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An old fashion remedy which works well.  Mix an insecticide with kerosene or turpentine and spray the infected areas.  The kerosene will deeply penetrate the wood and the beetles will be killed and the larvae as they eat the wood.

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Look at the OP's foto of his bamboo/rattan chair and then tell us that you would do this if it were yours. Your method would not do anything to bugs in bamboo except make it stink like haitch. The beetles aren't there long ,just enough time to emerge out of an exit hole they have made as my foto has shown so you may kill them ruin the furniture and not get the larva which are deep down and munching wood to their hearts content. Boy there sure is a lot of lack of knowledge being posted here with some crazy ideas,some quite destructive.

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Having owned a furniture store and several antique stores I am not exactly illiterate  on the subject.  If applied to the bottom of the furniture the kerosene does not really show and will evaporate in a week or two.  The kerosene gets the poison deep where the larva is and will kill it when it eats the wood.  The preferred way to kill the larva is in a kiln as they cannot survive when the temperature gets above 120 degrees F'  In Oklahoma when the temperature got over 100 degrees outside, I would put the furniture in my car with all the windows rolled up and parked in the sun.  30 minutes is supposed to take care of the problem but I always left for several hours.  If a person can figure how to get the temperature over 120 degrees on the furniture  for a sustained time the problem will be taken care of.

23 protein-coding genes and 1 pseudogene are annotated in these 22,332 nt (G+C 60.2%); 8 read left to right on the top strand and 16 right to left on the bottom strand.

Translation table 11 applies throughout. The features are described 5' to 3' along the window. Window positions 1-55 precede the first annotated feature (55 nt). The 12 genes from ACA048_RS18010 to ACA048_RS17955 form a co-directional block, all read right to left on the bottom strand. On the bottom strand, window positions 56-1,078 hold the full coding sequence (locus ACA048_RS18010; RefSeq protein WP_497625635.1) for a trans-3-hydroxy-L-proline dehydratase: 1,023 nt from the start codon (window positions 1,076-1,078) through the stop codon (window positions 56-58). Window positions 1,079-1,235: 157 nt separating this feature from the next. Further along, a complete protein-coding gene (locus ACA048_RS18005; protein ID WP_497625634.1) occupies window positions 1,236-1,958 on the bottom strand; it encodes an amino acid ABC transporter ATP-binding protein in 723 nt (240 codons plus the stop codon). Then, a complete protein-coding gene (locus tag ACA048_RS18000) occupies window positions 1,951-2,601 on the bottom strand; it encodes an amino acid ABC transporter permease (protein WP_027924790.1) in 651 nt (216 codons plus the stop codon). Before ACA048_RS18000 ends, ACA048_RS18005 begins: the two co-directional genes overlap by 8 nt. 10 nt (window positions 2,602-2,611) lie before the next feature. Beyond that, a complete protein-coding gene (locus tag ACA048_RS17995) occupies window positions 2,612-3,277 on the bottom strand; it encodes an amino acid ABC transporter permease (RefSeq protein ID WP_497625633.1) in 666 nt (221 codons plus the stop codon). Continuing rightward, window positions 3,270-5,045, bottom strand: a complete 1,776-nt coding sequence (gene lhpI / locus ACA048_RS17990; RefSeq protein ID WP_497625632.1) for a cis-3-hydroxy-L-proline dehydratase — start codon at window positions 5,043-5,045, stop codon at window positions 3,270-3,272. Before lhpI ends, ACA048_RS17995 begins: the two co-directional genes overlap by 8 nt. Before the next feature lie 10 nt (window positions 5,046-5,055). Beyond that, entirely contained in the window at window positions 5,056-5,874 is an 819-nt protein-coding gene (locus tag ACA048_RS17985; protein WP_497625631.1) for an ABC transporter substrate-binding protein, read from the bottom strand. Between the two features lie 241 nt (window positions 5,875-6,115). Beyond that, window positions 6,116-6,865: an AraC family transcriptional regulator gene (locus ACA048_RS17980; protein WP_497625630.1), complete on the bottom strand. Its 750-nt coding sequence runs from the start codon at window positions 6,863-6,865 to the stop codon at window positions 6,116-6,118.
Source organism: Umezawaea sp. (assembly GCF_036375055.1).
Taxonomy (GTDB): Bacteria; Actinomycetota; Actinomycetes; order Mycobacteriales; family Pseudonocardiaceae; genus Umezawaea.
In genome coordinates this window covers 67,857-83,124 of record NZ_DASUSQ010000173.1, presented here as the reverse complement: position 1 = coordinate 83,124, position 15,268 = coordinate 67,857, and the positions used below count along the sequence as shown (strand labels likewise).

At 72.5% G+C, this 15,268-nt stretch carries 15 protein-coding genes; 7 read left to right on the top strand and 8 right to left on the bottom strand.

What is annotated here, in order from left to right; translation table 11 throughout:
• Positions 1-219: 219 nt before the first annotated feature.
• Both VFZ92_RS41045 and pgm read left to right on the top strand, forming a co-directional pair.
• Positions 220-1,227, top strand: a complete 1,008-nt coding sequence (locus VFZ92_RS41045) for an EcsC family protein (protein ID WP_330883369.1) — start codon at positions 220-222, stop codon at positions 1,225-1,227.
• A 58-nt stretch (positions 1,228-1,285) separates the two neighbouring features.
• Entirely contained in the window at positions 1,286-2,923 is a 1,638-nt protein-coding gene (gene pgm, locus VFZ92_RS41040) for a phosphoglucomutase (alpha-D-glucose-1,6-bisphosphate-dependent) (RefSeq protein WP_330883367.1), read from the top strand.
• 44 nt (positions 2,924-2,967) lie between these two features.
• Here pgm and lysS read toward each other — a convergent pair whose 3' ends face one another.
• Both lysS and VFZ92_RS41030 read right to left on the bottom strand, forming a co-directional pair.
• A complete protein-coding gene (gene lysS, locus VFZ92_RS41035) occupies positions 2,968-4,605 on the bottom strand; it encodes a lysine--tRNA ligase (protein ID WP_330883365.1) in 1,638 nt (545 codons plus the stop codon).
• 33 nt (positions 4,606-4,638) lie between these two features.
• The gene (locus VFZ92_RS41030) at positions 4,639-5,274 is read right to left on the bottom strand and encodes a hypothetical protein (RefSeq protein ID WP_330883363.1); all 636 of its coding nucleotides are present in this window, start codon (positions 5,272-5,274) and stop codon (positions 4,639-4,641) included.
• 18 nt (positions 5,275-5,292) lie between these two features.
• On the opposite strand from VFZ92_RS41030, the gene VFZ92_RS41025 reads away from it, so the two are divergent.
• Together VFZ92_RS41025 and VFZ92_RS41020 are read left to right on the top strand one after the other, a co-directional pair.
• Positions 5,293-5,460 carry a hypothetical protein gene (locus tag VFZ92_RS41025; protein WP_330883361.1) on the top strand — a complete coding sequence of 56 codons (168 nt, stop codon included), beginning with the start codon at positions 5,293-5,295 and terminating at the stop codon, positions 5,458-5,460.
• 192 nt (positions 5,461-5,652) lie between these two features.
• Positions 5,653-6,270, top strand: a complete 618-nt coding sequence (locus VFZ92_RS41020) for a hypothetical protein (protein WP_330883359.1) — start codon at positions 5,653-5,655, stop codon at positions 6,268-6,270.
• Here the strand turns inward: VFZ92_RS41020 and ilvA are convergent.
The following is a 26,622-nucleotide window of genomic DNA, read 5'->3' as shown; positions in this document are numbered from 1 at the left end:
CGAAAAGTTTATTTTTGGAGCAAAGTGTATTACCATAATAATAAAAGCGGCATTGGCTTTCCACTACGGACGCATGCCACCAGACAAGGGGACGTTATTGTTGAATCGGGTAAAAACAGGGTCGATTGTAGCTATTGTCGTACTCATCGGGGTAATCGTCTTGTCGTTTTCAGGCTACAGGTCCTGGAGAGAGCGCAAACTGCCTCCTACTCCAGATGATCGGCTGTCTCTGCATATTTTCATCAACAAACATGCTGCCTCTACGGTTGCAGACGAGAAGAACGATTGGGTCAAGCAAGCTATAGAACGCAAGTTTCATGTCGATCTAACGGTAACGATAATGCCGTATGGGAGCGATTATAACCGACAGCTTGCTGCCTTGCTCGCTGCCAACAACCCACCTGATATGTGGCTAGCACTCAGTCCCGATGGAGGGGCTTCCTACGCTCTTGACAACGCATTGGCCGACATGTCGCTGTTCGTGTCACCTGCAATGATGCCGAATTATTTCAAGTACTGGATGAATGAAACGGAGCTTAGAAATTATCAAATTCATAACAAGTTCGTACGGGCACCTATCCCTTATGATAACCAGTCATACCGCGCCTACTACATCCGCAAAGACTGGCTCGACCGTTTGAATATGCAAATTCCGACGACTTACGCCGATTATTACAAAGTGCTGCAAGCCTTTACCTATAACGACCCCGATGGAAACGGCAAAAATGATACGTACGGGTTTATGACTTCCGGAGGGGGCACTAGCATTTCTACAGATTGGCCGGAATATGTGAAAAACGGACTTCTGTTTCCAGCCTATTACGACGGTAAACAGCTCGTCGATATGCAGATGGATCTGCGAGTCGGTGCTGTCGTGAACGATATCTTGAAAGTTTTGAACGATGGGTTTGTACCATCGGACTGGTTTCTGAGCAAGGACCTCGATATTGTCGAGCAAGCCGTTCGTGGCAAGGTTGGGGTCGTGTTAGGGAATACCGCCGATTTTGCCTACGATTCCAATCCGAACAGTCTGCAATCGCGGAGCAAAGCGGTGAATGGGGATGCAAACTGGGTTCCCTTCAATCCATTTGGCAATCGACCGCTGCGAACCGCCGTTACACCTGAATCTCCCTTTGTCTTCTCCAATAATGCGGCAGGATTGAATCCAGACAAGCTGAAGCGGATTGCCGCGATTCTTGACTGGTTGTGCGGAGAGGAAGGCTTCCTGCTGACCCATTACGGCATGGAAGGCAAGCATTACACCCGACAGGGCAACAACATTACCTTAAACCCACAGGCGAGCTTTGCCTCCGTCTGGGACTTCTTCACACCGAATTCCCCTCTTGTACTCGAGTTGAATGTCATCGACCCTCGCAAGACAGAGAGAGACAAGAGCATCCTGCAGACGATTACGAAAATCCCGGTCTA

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Ok,, so posthole beetles, apparently , judging from the pile of super-fine powder in the rather poor photos I took, but I can't actually see any holes! Who can I call, locally, to help me with this? I don't know where to start, especially since I'm high-risk for covid and have hardly left the house for over 2 months! But now I'm terrified of having a real infestation that spreads to my other furniture! Hope someone has suggestions, and quickly. In the meantime, guess I'll move the chair out onto my terrace and cover so the birds don't trash it. I love this piece of furniture and I'm just sick about what's happening.

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15 hours ago, happyjillin said:

You have termites and you are thinking they are maggots because the workers have clear bodies.

Thanks. I didn't say they were maggots, though, I said they were maggoty-looking. I guess I didn't see the heads. 

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5 hours ago, Karina G said: